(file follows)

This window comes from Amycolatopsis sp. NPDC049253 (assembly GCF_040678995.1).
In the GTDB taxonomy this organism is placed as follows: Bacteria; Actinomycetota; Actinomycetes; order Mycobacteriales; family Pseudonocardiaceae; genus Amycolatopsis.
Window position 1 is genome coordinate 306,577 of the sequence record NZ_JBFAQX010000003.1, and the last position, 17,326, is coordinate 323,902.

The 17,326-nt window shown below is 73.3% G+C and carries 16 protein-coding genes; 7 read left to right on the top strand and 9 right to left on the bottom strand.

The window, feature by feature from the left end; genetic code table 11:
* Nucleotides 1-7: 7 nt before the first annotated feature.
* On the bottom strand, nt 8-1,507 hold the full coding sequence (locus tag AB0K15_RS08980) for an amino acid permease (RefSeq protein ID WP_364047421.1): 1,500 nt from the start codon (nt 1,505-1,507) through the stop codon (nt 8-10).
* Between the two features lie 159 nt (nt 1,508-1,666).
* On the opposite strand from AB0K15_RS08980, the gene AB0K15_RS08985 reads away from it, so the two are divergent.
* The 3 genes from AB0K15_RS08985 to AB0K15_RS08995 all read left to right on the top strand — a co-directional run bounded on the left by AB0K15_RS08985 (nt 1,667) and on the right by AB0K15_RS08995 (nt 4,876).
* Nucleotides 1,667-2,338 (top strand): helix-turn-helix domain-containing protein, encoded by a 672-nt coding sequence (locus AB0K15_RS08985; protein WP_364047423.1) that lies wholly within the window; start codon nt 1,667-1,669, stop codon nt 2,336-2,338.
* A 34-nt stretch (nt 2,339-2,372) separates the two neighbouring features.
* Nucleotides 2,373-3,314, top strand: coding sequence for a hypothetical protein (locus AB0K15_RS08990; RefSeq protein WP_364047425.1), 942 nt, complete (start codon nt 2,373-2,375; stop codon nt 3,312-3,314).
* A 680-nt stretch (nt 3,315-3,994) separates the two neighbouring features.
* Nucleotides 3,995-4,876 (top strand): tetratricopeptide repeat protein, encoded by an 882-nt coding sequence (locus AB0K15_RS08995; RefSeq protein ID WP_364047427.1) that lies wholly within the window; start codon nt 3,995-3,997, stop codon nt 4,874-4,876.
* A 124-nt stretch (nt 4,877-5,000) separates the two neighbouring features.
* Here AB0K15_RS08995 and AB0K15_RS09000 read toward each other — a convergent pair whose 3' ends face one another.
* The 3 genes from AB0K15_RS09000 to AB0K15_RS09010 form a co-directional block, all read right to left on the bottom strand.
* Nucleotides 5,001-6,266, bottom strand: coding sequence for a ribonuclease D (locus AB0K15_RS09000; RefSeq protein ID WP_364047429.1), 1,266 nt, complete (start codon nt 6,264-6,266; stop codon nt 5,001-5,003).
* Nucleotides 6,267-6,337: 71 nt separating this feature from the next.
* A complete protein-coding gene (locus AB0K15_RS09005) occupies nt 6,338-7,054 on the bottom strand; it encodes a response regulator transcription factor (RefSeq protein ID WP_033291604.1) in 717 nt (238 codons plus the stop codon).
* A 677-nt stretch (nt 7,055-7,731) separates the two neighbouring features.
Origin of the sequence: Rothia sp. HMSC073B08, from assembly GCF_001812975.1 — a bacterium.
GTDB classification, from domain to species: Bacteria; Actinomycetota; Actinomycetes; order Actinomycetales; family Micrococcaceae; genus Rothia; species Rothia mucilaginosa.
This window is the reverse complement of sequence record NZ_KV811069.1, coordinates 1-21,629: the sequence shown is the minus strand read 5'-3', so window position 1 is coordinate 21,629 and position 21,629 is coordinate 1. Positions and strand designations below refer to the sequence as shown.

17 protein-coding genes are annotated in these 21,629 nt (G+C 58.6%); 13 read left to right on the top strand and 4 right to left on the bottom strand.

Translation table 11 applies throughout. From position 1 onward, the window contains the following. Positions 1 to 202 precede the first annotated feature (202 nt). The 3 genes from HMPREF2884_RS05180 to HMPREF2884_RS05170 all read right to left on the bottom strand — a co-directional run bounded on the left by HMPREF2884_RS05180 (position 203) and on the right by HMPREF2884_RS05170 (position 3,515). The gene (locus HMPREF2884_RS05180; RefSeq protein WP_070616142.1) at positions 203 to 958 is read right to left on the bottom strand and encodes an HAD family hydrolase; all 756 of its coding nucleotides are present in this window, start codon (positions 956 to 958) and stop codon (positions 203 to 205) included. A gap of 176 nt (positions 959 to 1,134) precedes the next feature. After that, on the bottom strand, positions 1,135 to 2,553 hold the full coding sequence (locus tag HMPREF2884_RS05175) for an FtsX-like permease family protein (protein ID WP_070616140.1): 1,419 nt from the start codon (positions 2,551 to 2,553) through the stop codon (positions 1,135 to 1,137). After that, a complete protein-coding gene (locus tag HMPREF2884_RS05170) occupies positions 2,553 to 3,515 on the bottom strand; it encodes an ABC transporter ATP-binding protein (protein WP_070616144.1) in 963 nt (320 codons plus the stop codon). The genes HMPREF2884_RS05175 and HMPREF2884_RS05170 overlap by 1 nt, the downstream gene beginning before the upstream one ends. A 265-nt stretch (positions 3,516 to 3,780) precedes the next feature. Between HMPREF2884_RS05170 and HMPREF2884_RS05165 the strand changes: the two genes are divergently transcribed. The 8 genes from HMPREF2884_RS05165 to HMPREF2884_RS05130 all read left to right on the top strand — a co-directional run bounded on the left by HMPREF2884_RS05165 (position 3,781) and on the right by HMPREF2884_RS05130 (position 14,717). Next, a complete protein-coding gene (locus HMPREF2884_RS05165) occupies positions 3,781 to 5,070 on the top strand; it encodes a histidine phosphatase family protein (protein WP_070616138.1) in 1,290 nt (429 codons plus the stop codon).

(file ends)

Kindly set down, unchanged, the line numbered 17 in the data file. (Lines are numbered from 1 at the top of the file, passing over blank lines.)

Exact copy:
* Here AB0K15_RS08995 and AB0K15_RS09000 read toward each other — a convergent pair whose 3' ends face one another.